Thousands of professionals and executives from various organizations, large and small, flocked to the recently held DIGICON 2017 to learn about digital transformation. This year’s theme, “The Culture of Digital Transformation,” is just but apropos as the people and the culture of organizations are the ones responsible for the execution of the transformation.
I was honored to be one of the presenters and facilitators of a workshop under the People and Organizations segment, which integrated all the concepts that the attendees learned during the past two days of the conference. My session was titled “Demystifying Digital Transformation,” in which I attempted to concretize what it was.
I first asked the audience of more than 200 participants, “Do you get different definitions of digital transformation?” I saw a unanimous nod across the room like the proverbial dancing swans on a lake.
Then I gave my usual definition: “the acceleration of business activities, processes, competencies and models to fully leverage the changes and opportunities of digital technologies and their impact in a strategic and prioritized way. These activities and processes are composed of four pillars – optimizing your operations, transforming your products, engaging your customers, and lastly and most importantly, empowering employees who form part of your organization’s culture that will ultimately carry out the transformation initiatives.
As business leaders, how do we drive the digital transformation of our companies into high-performing organizations that can compete successfully in the midst of disruptions? The answer lies in the kind of culture that we propagate and promote.
Organizational culture is a collection of core values and beliefs of the members of the organization, and the policies and practices that go along with them, such as the treatment of customers and employees, and the rules on employee behavior. Thus, the effectiveness of an organization’s culture depends on the success of the business leader in translating core values and beliefs into policies and practices that help the organization capitalize on the opportunities and ward off threats in the competitive environment.
It has been well established in management literature that organizational culture drives performance. But what kind of organizational culture supports digital transformation? The seminal work of Deshpande, Farley, and Webster identifies four types of organizational culture – clan, adhocracy, hierarchy and market.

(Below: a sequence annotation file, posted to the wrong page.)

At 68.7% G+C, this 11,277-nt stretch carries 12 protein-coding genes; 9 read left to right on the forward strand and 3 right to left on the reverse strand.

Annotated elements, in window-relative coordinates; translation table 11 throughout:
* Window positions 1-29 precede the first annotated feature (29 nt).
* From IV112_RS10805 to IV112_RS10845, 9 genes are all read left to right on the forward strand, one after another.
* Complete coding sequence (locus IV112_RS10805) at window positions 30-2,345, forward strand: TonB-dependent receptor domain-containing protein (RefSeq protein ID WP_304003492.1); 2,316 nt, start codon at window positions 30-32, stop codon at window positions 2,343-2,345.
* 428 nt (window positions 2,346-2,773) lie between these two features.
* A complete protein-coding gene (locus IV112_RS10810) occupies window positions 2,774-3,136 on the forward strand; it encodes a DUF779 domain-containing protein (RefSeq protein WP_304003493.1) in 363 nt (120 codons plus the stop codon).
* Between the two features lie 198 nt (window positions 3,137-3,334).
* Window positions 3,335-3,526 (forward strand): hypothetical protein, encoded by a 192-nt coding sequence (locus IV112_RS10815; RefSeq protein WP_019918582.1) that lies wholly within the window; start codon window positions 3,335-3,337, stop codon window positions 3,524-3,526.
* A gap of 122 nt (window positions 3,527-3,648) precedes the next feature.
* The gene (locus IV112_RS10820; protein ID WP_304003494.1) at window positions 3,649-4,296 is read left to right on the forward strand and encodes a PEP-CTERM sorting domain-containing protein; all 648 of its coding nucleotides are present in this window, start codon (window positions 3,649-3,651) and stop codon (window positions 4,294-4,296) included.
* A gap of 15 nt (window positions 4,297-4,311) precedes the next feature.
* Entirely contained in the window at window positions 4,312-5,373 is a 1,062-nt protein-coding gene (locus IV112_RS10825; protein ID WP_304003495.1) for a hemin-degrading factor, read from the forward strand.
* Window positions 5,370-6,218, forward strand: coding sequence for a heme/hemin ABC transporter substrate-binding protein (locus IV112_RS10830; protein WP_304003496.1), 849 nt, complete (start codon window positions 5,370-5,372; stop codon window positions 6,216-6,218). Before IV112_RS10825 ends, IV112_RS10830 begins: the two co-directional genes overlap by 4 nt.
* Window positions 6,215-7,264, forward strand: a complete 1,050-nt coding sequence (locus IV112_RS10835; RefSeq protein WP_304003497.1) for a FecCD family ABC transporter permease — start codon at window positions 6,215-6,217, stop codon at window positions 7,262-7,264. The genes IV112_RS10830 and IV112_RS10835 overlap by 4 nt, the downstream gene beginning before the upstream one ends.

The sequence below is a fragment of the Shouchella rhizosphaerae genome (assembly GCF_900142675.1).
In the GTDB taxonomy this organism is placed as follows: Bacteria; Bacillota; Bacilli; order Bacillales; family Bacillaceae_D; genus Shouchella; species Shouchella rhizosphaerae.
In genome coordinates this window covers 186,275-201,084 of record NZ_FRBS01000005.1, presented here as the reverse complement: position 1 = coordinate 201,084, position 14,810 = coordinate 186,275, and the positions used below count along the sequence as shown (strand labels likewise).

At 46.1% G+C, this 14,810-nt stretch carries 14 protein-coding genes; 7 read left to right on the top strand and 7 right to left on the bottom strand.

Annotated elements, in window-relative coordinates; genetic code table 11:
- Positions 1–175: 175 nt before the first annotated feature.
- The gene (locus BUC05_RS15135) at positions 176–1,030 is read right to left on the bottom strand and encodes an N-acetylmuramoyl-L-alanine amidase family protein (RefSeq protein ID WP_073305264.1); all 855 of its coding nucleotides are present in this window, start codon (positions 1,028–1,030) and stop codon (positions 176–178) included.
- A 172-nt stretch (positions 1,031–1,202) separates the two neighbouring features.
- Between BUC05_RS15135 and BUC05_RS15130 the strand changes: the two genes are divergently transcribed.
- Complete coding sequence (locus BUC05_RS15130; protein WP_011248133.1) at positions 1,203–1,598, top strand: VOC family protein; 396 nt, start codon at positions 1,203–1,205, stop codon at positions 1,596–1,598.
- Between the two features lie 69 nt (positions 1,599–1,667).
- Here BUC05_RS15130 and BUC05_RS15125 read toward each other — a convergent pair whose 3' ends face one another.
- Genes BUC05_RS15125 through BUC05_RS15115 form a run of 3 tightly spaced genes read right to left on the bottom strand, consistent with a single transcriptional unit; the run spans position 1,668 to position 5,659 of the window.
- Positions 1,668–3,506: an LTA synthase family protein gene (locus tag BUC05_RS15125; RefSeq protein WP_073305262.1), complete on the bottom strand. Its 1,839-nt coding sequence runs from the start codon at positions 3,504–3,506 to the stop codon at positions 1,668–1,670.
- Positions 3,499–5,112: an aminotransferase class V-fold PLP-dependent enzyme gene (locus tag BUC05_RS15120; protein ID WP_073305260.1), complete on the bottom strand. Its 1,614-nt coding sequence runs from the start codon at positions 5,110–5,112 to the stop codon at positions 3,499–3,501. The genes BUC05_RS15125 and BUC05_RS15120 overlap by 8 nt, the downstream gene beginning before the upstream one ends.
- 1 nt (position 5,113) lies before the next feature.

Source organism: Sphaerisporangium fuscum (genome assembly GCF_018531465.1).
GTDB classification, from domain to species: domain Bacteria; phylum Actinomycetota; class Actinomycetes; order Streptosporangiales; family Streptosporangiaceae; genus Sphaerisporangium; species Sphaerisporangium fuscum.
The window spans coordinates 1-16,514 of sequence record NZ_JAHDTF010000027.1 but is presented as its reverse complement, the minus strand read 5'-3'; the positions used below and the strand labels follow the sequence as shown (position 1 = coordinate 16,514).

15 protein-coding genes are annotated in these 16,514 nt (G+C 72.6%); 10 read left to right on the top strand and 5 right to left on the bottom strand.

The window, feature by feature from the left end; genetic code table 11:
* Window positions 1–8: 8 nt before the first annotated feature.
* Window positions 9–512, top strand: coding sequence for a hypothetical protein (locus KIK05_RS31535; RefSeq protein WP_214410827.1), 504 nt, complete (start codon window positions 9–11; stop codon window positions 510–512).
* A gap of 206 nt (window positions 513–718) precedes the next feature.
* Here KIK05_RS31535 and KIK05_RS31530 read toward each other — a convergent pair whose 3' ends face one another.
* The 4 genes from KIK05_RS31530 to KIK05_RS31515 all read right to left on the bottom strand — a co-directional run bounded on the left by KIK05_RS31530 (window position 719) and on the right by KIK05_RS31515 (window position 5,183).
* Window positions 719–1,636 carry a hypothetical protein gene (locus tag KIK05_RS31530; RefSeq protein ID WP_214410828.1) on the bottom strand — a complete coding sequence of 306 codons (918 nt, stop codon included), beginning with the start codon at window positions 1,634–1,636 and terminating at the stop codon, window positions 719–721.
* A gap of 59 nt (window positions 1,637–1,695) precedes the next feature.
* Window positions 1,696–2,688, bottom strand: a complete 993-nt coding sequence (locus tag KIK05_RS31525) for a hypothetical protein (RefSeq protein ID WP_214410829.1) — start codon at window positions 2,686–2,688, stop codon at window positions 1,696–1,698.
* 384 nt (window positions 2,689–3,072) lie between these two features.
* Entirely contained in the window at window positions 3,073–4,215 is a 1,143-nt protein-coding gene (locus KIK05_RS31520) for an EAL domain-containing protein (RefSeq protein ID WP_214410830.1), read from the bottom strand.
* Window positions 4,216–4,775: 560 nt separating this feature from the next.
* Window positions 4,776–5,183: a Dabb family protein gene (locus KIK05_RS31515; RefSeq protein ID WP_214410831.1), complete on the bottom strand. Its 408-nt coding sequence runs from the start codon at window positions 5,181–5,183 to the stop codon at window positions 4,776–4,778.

Let’s look at the first two – clan culture promotes cohesiveness and teamwork, while adhocracy promotes innovation, creativity and risk-taking. Both culture types contribute to spontaneity and flexibility in an organization. The two others are hierarchy culture, which is all about order and rules; and market culture, which is furthering competitiveness and goal achievement.
My hypothesis is that clan and adhocracy culture types mainly support digital transformation success in the Philippine context. To test this, I administered a mobile survey among the conference participants to evaluate the current individual culture profiles, as well as the desired profiles of participants to drive transformation.
Not surprisingly, all the 107 participants who answered the survey showed their highest scores in clan and adhocracy for desired cultures that will support digital transformation. That was followed by market culture, which will also naturally help. This means that the participants desire cultures of innovation, risk-taking, and teamwork to drive transformation in their organizations.
These results are supported by a 2014 research from NetStrategy/JMC, which surveyed 300 organizations across the globe. It showed that organizations that support digital transformation display culture that is characterized by a strong shared sense of purpose, freedom to experiment, distributed decision-making, and is open to the influence of the external world.
But interestingly and sadly, the survey I conducted during the conference showed the lowest in adhocracy for the current culture of the audience. This may mean that many organizations in the Philippines, led by their owners and executives, do not promote creativity, risk-taking, and entrepreneurial ventures in their organization. This supports my observation that many organizations in the country are not even starting their digitization initiatives; and this demands us to ask – how can our small and medium enterprises compete in this global competitive arena?
Business owners and leaders need to embrace the kind of culture that promotes innovation and risk-taking to support digital transformation of their businesses, because their employees desire such environment.
The opinions expressed here are the views of the writer and do not necessarily reflect the views and opinions of FINEX.The author may be emailed at firstname.lastname@example.org. The author is president of The Engage Philippines and Hungry Workhorse, and co-founder of Caucus Inc. He is the chairman of the ICT Committee of the Financial Executives Institute of the Philippines (FINEX). He teaches strategic management in the MBA Program of De La Salle University. He is also an adjunct faculty of the Asian Institute of Management.